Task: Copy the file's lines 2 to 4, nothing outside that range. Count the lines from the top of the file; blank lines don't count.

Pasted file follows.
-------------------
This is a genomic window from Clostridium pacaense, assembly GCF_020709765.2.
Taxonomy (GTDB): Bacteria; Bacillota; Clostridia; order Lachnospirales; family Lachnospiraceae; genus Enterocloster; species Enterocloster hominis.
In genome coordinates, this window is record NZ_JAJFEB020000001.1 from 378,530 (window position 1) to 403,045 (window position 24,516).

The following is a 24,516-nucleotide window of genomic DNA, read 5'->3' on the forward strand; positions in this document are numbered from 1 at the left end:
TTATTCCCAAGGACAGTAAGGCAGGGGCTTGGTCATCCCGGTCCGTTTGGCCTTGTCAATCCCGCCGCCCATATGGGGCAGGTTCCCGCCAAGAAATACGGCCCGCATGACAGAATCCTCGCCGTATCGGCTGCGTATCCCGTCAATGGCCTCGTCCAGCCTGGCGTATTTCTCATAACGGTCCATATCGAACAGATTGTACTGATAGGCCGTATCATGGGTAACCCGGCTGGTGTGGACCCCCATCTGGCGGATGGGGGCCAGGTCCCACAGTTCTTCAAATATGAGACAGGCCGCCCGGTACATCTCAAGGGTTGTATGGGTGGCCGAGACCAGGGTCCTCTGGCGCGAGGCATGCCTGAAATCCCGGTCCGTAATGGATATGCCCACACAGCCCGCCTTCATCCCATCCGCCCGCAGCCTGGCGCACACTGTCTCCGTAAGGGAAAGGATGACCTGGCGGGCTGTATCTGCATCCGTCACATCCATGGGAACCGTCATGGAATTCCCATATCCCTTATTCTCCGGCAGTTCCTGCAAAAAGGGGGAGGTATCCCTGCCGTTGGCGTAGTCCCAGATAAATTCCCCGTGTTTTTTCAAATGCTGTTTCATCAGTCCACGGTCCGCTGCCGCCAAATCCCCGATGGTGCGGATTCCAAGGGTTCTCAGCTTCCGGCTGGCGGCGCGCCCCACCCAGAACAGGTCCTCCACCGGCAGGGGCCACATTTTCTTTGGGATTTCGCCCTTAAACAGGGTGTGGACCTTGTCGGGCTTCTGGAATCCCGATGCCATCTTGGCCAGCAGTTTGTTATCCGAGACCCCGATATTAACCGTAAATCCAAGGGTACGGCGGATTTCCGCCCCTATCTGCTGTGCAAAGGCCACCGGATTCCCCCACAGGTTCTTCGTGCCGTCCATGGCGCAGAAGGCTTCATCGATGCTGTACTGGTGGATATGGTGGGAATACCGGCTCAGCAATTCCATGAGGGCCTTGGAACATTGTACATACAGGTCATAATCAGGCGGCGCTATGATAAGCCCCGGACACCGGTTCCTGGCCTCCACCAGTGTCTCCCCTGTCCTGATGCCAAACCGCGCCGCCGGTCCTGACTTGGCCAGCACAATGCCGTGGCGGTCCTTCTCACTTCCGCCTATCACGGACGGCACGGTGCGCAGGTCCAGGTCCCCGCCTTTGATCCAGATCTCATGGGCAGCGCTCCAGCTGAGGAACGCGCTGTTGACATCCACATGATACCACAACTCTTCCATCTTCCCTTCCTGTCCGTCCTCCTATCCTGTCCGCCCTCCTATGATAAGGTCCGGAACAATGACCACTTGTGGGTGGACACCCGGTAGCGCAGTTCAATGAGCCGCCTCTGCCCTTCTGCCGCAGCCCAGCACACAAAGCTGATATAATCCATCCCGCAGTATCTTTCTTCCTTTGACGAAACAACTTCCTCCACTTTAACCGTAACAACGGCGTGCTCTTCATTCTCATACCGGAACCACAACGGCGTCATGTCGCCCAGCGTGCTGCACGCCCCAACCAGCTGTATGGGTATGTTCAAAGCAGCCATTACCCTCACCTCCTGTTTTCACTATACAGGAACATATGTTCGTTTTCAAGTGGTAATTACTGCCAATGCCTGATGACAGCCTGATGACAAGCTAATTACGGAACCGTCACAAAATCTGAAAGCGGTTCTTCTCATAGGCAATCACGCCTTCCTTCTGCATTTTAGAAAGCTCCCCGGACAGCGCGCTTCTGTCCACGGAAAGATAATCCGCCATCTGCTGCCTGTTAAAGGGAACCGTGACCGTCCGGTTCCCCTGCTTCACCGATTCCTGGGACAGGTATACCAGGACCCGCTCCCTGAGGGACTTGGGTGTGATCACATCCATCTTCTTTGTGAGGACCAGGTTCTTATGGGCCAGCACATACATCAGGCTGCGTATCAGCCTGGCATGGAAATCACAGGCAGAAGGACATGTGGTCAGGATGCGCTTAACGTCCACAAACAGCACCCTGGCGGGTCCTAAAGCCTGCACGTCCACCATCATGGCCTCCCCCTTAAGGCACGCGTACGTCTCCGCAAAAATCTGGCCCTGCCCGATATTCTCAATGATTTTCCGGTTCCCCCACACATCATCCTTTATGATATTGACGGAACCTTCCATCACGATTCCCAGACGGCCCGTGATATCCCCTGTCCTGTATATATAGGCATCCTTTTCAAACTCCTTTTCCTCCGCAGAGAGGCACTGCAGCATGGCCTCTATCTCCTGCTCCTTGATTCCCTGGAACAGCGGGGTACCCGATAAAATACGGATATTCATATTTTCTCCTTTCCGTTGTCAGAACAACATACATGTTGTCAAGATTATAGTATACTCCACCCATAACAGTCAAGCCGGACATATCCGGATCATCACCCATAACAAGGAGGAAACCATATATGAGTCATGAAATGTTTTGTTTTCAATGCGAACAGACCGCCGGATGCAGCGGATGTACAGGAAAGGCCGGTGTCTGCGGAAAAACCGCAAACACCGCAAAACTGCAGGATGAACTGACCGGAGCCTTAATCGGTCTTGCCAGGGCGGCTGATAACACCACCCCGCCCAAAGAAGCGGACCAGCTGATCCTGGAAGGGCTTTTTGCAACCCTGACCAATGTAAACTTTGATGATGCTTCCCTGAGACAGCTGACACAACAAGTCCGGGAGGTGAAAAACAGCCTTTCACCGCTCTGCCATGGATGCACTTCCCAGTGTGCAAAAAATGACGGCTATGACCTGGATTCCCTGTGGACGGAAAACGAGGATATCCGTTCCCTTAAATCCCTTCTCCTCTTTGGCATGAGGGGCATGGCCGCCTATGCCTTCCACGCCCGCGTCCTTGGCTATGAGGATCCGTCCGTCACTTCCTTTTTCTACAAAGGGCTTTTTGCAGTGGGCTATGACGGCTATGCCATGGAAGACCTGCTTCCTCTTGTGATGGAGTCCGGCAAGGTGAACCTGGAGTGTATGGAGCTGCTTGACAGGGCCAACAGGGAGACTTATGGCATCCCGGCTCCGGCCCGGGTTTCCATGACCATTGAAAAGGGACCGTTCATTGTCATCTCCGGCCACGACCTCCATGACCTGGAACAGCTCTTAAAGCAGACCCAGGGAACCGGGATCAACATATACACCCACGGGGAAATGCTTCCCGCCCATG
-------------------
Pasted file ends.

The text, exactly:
Taxonomy (GTDB): Bacteria; Bacillota; Clostridia; order Lachnospirales; family Lachnospiraceae; genus Enterocloster; species Enterocloster hominis.
In genome coordinates, this window is record NZ_JAJFEB020000001.1 from 378,530 (window position 1) to 403,045 (window position 24,516).

The following is a 24,516-nucleotide window of genomic DNA, read 5'->3' on the forward strand; positions in this document are numbered from 1 at the left end: